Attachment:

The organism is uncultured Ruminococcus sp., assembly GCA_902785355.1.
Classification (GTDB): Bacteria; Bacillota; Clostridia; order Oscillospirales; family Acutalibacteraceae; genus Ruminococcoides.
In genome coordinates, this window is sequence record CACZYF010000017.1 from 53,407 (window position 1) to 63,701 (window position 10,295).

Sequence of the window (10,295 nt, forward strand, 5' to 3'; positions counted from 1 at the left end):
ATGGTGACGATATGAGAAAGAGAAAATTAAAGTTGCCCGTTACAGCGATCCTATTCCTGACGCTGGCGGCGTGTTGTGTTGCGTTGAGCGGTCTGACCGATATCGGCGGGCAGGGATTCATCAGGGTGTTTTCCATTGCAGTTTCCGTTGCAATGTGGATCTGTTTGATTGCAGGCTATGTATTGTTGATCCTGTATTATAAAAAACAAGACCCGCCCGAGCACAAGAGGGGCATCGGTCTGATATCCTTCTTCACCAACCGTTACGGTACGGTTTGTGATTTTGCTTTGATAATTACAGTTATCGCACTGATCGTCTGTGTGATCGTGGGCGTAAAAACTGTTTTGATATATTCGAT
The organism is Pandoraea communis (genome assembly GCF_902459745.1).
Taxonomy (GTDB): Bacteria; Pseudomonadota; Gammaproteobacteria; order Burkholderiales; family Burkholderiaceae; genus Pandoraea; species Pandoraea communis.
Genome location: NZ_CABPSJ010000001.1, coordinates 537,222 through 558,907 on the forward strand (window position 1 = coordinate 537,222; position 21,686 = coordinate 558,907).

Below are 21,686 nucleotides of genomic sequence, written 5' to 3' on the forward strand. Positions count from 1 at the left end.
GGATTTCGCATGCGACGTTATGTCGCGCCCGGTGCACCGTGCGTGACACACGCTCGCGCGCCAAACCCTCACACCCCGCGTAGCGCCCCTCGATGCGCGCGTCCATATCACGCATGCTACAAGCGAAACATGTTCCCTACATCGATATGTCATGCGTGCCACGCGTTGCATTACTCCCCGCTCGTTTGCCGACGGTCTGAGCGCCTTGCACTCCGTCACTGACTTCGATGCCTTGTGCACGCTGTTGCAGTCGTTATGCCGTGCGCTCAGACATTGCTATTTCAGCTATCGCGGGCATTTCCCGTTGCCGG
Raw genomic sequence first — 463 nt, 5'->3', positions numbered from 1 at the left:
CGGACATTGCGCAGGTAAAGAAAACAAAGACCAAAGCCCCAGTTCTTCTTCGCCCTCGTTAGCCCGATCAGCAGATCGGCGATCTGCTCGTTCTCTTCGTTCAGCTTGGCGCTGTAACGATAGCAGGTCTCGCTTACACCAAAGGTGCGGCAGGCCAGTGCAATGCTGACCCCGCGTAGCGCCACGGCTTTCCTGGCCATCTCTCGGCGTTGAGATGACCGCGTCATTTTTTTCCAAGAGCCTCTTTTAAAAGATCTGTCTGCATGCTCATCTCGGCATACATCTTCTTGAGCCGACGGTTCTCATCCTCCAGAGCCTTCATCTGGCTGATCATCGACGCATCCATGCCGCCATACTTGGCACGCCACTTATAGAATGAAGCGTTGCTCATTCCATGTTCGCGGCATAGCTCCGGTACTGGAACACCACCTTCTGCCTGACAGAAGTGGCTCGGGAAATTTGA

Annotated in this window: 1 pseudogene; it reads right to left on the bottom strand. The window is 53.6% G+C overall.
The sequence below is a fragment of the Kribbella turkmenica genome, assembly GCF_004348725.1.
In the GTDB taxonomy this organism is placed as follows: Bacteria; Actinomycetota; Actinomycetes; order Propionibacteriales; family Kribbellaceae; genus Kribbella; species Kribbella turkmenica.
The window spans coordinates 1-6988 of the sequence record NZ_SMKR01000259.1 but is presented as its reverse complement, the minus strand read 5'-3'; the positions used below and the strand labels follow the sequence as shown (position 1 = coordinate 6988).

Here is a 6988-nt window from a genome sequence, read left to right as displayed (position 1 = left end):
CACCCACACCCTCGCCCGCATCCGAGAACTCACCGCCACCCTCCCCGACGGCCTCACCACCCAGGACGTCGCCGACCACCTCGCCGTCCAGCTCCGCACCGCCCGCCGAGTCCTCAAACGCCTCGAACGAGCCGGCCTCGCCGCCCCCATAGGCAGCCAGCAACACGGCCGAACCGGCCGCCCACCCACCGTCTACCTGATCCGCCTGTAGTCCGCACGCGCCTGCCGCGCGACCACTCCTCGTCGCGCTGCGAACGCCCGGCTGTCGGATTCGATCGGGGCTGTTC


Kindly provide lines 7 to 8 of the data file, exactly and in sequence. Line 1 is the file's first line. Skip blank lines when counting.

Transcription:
Taxonomy (GTDB): Bacteria; Pseudomonadota; Gammaproteobacteria; order Burkholderiales; family Burkholderiaceae; genus Pandoraea; species Pandoraea communis.
Genome location: NZ_CABPSJ010000001.1, coordinates 537,222 through 558,907 on the forward strand (window position 1 = coordinate 537,222; position 21,686 = coordinate 558,907).